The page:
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by Euro Reporter
2014-04-04 10:58:25
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Two Stolen Paintings Are Found in Italy

In 1975, a factory worker at Fiat, the Italian carmaker, bought two colourful paintings for about $70 at an auction in Turin of objects left unclaimed by train passengers. For years, they hung on his kitchen wall. One was a still life with fruit and a small dog; the other showed a woman in white seated in a verdant garden. Then, last summer, the man’s son, an architecture student, was looking through a book of paintings by Paul Gauguin and saw a familiar image: a still life with a dog. The family called in experts, who contacted the Italian police. On Wednesday, the police said that the paintings were, in fact, a still life by Gauguin from 1889 and “Woman With Two Chairs” by Pierre Bonnard, both of which had been reported stolen from a London home in 1970. “I’d say it’s quite satisfying,” Gen. Mariano Mossa, the chief of the cultural heritage division of Italy’s paramilitary Carabinieri police said in a telephone interview after presenting the findings at the Culture Ministry in Rome, following a months long investigation. General Mossa said the Gauguin could be worth up to 35 million euros (around $48 million) and the Bonnard at least €500,000 (around $690,000). Auction house experts in New York put the Gauguin’s worth at approximately $15 million and the Bonnard’s at around $2 million.

rome_400The recovery of the paintings followed several other similar high-profile cases in Europe. In November, a trove of more than 1,200 artworks was reported to have been found in the Munich apartment of Cornelius Gurlitt, the reclusive son of a Nazi-era art dealer. And in the summer, a Romanian woman said she may have burned works by Picasso, Matisse, Monet, Gauguin and Lucian Freud that had been stolen the year before from the Kunsthal museum in Rotterdam, in an effort to protect her son, who had been accused of the theft. General Mossa said that the police did not know who had taken the Gauguin and Bonnard paintings from London, but he speculated that they had arrived in Italy on a Paris-Turin train, and that whoever was transporting them might have been stopped at customs, abandoning them to the fate of the Italian railroad’s lost property office. Officials there obviously did not recognize the works, so they sold them, General Mossa said. The retired Fiat worker, whose name he declined to disclose, citing continuing investigations, “didn’t understand the value, and he kept them in Turin and then in Sicily after he retired.”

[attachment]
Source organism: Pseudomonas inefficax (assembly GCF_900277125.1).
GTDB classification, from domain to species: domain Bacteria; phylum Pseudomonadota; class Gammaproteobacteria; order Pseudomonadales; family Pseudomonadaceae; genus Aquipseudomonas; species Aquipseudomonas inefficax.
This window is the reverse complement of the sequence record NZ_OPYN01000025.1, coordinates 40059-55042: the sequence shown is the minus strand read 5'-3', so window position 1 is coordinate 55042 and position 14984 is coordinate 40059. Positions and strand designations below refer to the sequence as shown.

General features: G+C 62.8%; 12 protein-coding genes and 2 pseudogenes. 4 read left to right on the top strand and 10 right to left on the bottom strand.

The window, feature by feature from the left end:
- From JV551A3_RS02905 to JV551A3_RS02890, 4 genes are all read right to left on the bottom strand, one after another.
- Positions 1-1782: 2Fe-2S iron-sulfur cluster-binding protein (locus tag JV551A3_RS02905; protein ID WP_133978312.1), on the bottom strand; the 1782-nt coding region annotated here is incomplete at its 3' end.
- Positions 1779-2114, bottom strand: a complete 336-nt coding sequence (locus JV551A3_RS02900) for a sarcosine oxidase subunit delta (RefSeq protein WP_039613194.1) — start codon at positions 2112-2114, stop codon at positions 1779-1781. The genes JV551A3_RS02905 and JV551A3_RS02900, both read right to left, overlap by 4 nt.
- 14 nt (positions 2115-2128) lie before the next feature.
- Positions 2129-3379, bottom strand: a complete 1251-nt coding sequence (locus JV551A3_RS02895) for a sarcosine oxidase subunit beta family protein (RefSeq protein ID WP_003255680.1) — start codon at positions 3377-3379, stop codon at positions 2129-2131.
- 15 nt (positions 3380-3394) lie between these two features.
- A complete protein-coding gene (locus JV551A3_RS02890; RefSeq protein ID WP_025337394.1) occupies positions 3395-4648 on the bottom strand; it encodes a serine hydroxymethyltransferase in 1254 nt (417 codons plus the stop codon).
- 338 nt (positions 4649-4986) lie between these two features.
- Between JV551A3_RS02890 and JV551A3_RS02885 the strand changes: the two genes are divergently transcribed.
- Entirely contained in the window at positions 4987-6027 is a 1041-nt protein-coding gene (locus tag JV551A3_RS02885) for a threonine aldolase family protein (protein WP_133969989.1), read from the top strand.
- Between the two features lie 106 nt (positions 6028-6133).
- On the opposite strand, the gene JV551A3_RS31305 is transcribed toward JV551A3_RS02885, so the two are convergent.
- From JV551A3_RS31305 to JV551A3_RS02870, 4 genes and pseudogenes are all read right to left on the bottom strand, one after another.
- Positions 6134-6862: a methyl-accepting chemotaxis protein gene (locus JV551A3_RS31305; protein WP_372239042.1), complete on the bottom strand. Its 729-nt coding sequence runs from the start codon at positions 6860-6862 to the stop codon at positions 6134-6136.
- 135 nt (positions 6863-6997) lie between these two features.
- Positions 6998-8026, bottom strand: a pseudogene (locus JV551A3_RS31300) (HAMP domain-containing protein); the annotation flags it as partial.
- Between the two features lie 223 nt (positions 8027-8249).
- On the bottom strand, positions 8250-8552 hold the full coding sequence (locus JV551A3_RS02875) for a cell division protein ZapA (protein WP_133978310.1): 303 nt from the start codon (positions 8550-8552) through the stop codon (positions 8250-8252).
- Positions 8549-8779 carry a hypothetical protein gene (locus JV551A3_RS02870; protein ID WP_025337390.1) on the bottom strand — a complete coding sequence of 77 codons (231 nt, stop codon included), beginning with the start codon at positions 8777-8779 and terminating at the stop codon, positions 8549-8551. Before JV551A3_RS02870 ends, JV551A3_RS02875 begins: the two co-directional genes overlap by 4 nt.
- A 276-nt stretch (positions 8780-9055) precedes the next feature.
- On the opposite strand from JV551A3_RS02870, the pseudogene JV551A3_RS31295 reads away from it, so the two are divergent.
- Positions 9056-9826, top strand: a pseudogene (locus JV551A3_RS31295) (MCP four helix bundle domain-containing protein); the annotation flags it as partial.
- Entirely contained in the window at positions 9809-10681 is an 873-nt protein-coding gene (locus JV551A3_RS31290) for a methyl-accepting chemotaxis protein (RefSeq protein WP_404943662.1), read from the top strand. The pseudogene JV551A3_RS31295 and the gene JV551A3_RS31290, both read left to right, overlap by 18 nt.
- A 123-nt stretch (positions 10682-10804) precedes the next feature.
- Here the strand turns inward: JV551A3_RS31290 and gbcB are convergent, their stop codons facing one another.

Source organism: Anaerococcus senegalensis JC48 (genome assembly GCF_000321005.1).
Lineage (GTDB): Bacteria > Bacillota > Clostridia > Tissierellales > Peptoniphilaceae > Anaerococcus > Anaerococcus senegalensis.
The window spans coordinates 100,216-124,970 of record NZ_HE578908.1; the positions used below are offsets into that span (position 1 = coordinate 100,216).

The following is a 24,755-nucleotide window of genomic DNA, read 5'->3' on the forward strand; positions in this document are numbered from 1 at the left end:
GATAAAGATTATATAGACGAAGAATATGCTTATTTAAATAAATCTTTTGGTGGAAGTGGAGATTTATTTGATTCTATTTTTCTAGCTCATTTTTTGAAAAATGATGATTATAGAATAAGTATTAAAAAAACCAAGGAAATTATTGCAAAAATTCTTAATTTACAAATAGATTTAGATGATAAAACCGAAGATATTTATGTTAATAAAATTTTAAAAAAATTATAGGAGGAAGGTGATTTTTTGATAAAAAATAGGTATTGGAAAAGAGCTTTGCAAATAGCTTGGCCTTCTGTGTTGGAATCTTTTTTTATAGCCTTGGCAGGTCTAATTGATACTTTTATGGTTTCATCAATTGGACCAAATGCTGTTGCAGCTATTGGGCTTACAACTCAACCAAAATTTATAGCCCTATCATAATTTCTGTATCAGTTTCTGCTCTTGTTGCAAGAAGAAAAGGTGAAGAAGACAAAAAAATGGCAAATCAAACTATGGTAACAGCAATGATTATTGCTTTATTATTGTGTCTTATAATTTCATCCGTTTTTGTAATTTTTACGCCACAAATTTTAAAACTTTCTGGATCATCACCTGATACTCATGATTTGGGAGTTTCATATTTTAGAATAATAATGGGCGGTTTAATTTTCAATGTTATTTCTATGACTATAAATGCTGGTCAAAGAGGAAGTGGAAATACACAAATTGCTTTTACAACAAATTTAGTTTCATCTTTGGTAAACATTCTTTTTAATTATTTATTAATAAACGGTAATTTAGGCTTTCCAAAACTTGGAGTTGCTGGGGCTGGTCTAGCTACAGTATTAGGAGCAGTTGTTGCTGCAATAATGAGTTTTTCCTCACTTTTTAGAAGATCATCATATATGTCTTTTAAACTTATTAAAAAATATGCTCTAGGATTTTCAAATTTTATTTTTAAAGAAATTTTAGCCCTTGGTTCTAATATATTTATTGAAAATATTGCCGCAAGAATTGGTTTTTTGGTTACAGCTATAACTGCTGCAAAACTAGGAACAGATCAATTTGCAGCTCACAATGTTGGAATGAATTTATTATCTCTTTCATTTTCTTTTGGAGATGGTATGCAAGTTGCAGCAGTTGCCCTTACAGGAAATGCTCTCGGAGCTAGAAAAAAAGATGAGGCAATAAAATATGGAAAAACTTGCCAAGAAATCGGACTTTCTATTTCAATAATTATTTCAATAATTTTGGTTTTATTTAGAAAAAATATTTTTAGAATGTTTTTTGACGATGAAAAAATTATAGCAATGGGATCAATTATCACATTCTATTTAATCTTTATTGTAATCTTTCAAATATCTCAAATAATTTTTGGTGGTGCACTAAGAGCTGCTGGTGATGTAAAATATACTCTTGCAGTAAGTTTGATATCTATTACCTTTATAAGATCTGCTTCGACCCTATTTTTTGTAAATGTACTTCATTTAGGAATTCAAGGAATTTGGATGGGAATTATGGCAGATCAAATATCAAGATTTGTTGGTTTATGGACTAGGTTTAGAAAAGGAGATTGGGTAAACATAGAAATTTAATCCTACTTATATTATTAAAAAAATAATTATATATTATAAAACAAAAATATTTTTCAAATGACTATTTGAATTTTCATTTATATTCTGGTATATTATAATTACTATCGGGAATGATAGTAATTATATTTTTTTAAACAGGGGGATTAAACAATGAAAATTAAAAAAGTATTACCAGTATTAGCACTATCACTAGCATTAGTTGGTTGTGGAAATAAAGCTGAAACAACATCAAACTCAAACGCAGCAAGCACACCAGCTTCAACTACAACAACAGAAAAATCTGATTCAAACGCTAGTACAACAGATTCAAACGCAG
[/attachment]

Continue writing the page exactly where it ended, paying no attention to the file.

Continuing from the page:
The Carabinieri were able to identify the Gauguin after seeing it in a catalogue of Gauguin paintings from 1961, but it did not appear in a 2001 edition of his works. “That meant it had either been stolen or misplaced,” General Mossa said. They found a 1970 article in The New York Times by United Press International that reported the theft of the two paintings from a home in Regent’s Park in London. “The police said that three men posing as burglar-alarm engineers called at 8 Chester Terrace, Regent’s Park,” the report said. “Two of them started to work on the home’s burglar alarm in the presence of the housekeeper. They asked her to make them a cup of tea, and when she returned, the paintings had been taken from their frames, and the men were gone.” General Mossa identified the original owners as Mathilda Marks, a philanthropist and a daughter of Michael Marks, a founder of the Marks & Spencer department-store chain, and Terence Kennedy, an American whom she had married late in life. But he said that neither was alive, and that the police had not yet identified an heir. Rob Singh, a spokesman for Scotland Yard, said that Italian authorities had asked its arts and antiques unit this year for help in tracing the owners of two paintings stolen in a burglary in London in 1970. “The unit was able to establish that the paintings were sold by Sotheby’s in the United States in 1962 and advised the Italian authorities accordingly,” he said. “It has not been possible to trace the records of the 1970 theft,” Mr. Singh added. He said he could not confirm the names of the paintings’ original owners. A press officer from Marks & Spencer said she could not comment on a private matter.